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God's Blessing our GCS Students' Academic Achievement

June 20, 2018
By John Morrison

Over my thirty-eight year tenure with Grace Christian School, I have been repeatedly amazed as I have seen God’s faithfulness in blessing our students with consistently strong achievement test scores.  This past year was no exception, as evidenced by the above chart, which reports the core composite score for each grade (eleventh and twelfth grades take the PSAT and SAT college entrance tests. In a recent blog, I reported on our GCS SAT’s being higher than the seven local public high school results.).  

The above composite percentiles are simply the average of each core academic discipline tested (language arts and mathematics).  Using the ninth grade as an example, the composite percentile of 90 means that this class scored better than 90% of all other ninth grade classes from schools across America who took this same test.  

What makes these scores for all our GCS grades significant is that they have scored well above the “average,” and without exception.  While our students are certainly special, they are also “typical’ in their abilities compared to students across America. Yet, they have achieved these strong outcomes!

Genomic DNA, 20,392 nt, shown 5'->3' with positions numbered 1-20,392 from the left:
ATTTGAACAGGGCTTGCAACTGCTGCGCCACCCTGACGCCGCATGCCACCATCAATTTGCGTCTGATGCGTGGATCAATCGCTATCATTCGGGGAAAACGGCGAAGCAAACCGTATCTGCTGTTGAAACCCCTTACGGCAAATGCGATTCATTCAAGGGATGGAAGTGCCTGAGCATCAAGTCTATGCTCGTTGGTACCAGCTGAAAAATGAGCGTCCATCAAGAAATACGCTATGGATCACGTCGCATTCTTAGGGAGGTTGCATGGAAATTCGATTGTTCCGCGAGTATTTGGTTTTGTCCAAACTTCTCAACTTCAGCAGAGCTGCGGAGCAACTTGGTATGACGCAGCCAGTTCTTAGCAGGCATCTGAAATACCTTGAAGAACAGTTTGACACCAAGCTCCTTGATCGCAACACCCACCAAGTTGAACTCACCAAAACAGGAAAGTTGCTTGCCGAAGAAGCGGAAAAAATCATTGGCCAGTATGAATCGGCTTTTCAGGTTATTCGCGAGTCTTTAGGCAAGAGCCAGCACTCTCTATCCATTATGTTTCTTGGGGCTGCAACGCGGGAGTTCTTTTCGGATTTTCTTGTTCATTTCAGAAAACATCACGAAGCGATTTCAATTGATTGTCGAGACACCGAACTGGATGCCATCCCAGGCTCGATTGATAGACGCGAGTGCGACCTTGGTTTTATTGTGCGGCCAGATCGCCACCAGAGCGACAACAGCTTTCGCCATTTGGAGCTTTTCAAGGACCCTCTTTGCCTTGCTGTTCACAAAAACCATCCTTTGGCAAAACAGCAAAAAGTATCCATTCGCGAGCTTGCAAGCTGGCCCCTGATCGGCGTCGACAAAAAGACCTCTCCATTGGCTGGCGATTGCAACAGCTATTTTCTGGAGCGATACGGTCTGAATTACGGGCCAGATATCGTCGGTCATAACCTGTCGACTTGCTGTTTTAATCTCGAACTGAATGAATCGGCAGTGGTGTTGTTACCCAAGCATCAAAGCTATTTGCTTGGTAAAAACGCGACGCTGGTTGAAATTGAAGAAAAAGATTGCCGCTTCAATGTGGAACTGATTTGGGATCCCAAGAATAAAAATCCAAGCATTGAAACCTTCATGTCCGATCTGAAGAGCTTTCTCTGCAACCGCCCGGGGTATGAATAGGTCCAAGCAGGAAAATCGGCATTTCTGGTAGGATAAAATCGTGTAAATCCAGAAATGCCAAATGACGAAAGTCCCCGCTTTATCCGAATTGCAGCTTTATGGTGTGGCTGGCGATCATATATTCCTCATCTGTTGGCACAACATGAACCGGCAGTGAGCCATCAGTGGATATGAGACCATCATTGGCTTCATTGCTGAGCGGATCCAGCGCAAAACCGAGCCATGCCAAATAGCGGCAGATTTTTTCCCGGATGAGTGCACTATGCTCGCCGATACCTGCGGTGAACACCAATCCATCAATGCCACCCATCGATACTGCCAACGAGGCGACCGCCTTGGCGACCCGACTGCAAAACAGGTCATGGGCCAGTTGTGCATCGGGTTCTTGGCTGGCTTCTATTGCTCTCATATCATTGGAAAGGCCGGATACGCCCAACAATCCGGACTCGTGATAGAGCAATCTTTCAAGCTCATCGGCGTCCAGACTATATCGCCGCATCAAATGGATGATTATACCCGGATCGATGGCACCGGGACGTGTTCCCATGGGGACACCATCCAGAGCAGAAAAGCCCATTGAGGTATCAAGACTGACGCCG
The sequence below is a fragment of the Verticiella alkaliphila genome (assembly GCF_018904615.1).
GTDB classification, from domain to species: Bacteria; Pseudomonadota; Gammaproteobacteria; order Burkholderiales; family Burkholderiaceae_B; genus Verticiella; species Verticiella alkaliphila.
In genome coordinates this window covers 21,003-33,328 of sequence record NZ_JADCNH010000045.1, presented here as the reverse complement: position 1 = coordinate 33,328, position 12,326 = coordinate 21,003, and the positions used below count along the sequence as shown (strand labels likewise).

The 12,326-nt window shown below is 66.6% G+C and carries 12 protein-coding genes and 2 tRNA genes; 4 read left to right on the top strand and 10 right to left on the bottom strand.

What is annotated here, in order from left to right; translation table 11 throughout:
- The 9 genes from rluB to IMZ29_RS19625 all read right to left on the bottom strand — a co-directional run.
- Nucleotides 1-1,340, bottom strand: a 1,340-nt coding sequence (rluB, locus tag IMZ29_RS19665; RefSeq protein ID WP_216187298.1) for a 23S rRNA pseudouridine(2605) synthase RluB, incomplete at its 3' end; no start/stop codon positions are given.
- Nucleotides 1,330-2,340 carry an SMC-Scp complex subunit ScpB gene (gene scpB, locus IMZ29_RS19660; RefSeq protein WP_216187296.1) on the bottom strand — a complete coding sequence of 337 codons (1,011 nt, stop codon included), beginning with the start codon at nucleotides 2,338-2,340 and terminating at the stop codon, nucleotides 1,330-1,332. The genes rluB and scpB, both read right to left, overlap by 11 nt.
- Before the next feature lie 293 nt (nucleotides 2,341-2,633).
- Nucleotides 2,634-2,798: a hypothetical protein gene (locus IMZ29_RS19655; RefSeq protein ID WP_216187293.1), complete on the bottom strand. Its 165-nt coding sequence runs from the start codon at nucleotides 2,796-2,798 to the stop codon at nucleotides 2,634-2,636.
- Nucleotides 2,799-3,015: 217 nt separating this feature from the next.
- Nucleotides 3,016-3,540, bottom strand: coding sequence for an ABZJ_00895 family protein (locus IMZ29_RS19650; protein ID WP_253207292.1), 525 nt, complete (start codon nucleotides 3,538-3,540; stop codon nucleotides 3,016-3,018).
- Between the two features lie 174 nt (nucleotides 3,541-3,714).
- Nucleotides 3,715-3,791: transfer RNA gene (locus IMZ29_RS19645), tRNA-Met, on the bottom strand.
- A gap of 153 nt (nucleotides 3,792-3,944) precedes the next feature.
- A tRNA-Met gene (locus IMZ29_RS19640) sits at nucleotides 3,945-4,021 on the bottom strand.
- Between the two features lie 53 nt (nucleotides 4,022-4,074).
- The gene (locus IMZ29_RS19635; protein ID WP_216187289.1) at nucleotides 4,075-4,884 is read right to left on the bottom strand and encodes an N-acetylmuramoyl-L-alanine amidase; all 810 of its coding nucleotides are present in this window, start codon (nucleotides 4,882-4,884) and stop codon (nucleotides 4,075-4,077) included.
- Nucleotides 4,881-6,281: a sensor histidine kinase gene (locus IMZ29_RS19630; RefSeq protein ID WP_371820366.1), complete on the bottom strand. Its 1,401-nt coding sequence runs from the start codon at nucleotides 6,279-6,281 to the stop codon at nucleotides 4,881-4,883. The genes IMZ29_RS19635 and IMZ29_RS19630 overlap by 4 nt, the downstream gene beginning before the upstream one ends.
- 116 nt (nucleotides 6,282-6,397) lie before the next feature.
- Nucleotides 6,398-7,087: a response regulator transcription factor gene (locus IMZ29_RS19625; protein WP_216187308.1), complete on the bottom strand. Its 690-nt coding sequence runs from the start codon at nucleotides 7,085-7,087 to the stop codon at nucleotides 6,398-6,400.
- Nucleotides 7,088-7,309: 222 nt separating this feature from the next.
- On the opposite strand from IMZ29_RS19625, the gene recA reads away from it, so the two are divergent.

Over the years, when considering our scores, I have been reminded of Daniel and his three friends,  Shadrach, Meshach and Abednego. As they purposed to serve God, “God gave them wisdom in every branch of literature and wisdom …” (Daniel 1:17).  I believe this verse reflects how, as we honor Christ in our children’s education, He will add His blessing to their learning, even helping them to achieve beyond their natural abilities.  I think this is the case for GCS and reflects another reason why our children should receive a Christ-centered education.

These scores also reflect strong parental support and involvement with their children.

And, most certainly, these test results underscore the wonderful job our teachers are doing in instructing our students,  as well as our well-rounded curricula.

James Montoya, a vice-president with the Psychological Corporation, which administers the SAT (college boards),  emphasizes that the best preparation for higher education and the work world, is not a great diversity of courses,  but a focus on mastery of core academics, including language arts, math, science and social studies. Bigger and more is not necessarily better in this context; rather, mastery of fundamentals is vital. Or, as C. S. Lewis observed, “We ought to teach far fewer courses far better!”  This, indeed, is the philosophy of GCS.

We praise God and are thankful for these Iowa Assessment results.  Well-done, students, staff and parents!

(The more detailed and individual student scores will be released to parents at the  beginning of the coming school year.)

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